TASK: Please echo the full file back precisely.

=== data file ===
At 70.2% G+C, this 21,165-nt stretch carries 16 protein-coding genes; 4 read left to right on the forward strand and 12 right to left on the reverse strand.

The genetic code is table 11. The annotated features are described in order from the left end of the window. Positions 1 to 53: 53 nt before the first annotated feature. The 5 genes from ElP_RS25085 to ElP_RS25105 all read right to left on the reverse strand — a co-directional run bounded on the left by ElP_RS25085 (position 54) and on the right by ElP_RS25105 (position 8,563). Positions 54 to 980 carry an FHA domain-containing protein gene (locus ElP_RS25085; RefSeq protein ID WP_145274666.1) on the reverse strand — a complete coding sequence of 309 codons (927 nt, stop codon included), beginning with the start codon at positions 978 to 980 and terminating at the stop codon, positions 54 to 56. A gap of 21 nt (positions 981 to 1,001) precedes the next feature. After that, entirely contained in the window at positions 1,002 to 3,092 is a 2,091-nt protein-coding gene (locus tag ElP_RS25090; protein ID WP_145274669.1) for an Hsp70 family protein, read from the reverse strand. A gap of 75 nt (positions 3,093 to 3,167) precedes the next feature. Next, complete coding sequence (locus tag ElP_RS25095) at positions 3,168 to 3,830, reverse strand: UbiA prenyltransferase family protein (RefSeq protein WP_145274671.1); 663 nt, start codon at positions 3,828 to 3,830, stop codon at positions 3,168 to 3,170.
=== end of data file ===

At 70.2% G+C, this 21,165-nt stretch carries 16 protein-coding genes; 4 read left to right on the forward strand and 12 right to left on the reverse strand.

The genetic code is table 11. The annotated features are described in order from the left end of the window. Positions 1 to 53: 53 nt before the first annotated feature. The 5 genes from ElP_RS25085 to ElP_RS25105 all read right to left on the reverse strand — a co-directional run bounded on the left by ElP_RS25085 (position 54) and on the right by ElP_RS25105 (position 8,563). Positions 54 to 980 carry an FHA domain-containing protein gene (locus ElP_RS25085; RefSeq protein ID WP_145274666.1) on the reverse strand — a complete coding sequence of 309 codons (927 nt, stop codon included), beginning with the start codon at positions 978 to 980 and terminating at the stop codon, positions 54 to 56. A gap of 21 nt (positions 981 to 1,001) precedes the next feature. After that, entirely contained in the window at positions 1,002 to 3,092 is a 2,091-nt protein-coding gene (locus tag ElP_RS25090; protein ID WP_145274669.1) for an Hsp70 family protein, read from the reverse strand. A gap of 75 nt (positions 3,093 to 3,167) precedes the next feature. Next, complete coding sequence (locus tag ElP_RS25095) at positions 3,168 to 3,830, reverse strand: UbiA prenyltransferase family protein (RefSeq protein WP_145274671.1); 663 nt, start codon at positions 3,828 to 3,830, stop codon at positions 3,168 to 3,170.